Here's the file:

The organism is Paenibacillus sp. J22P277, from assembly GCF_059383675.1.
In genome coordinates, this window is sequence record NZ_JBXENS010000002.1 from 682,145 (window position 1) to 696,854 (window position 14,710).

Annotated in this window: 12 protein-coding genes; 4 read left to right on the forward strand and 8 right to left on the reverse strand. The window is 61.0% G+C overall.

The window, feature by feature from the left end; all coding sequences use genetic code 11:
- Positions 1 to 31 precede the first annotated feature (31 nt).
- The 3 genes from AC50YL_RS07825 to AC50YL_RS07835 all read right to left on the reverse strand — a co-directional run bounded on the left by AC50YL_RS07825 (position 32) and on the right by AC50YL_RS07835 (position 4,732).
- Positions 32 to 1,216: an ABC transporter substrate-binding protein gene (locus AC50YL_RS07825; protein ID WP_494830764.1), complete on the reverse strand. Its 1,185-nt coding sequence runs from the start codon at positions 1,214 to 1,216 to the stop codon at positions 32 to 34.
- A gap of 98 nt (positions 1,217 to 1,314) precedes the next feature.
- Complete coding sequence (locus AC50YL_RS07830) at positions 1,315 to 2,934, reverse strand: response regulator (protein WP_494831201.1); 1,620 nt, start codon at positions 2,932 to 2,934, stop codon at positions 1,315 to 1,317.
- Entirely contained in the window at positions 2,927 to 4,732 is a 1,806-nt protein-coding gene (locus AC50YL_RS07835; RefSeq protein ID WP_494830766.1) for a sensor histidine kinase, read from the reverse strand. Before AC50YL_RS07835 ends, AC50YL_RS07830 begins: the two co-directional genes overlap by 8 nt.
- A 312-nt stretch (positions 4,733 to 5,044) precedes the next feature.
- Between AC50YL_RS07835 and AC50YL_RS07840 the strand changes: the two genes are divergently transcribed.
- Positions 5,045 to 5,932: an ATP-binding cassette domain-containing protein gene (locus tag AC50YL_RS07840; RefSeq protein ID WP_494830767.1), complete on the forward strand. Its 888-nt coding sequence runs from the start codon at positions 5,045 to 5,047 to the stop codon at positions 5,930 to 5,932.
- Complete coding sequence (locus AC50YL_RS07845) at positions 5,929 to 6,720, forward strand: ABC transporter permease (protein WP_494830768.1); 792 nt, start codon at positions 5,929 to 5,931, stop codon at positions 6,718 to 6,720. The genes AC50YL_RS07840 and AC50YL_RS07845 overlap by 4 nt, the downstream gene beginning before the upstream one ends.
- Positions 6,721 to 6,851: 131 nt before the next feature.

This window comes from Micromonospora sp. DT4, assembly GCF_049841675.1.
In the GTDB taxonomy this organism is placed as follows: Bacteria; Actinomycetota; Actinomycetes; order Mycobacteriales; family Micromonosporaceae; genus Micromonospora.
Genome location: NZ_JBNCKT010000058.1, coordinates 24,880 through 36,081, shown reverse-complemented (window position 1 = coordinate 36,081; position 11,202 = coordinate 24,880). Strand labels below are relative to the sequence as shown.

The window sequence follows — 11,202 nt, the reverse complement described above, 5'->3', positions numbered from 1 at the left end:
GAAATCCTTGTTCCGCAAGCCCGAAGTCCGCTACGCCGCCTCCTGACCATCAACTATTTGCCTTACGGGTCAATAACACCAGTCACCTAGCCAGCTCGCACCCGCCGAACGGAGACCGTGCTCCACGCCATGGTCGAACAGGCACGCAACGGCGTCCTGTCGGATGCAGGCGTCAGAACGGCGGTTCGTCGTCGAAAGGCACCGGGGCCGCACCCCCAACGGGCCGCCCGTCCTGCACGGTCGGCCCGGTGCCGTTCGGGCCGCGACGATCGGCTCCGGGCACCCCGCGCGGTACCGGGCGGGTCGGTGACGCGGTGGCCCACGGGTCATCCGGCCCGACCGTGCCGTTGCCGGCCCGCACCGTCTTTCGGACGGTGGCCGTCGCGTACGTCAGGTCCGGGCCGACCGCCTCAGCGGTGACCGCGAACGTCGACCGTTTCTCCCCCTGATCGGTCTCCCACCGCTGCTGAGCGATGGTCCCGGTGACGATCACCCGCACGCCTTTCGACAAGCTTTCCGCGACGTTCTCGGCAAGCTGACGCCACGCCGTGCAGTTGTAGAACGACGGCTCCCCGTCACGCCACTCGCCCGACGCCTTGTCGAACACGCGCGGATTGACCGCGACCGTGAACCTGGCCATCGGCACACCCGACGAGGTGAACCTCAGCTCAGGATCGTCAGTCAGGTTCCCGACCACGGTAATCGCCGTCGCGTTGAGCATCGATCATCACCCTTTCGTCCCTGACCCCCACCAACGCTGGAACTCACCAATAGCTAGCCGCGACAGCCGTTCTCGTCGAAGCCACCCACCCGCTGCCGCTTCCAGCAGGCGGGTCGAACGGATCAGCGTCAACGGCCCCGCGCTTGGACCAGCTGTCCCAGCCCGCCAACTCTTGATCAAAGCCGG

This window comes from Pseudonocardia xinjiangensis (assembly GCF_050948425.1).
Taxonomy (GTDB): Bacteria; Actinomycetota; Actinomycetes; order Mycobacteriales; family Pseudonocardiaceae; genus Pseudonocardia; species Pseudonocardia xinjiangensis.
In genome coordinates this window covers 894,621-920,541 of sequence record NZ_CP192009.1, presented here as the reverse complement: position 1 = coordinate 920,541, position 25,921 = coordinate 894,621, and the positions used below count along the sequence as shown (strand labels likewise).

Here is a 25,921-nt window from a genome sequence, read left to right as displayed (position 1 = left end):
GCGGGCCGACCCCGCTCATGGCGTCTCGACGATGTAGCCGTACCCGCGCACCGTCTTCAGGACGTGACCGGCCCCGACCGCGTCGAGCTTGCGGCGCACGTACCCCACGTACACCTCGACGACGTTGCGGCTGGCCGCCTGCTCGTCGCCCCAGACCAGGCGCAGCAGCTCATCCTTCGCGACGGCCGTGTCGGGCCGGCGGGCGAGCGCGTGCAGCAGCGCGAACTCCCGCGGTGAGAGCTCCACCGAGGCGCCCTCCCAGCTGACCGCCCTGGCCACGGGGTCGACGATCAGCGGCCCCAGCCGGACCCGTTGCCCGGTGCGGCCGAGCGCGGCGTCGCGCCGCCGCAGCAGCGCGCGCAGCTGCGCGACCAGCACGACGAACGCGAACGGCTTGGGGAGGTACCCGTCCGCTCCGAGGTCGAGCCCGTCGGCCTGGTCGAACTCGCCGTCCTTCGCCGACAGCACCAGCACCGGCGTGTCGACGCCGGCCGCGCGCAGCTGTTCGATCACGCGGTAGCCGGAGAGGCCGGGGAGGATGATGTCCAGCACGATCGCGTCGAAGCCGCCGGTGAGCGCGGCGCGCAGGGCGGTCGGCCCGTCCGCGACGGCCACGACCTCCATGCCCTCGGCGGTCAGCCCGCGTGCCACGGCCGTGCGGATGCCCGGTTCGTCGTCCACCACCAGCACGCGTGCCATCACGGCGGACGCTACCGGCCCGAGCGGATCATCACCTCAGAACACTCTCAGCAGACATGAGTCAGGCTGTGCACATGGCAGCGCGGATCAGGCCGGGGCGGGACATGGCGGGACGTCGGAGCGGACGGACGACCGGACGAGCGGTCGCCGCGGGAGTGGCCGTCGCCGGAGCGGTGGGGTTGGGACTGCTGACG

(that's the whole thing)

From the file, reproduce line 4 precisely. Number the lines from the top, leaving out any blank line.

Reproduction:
The window, feature by feature from the left end; all coding sequences use genetic code 11: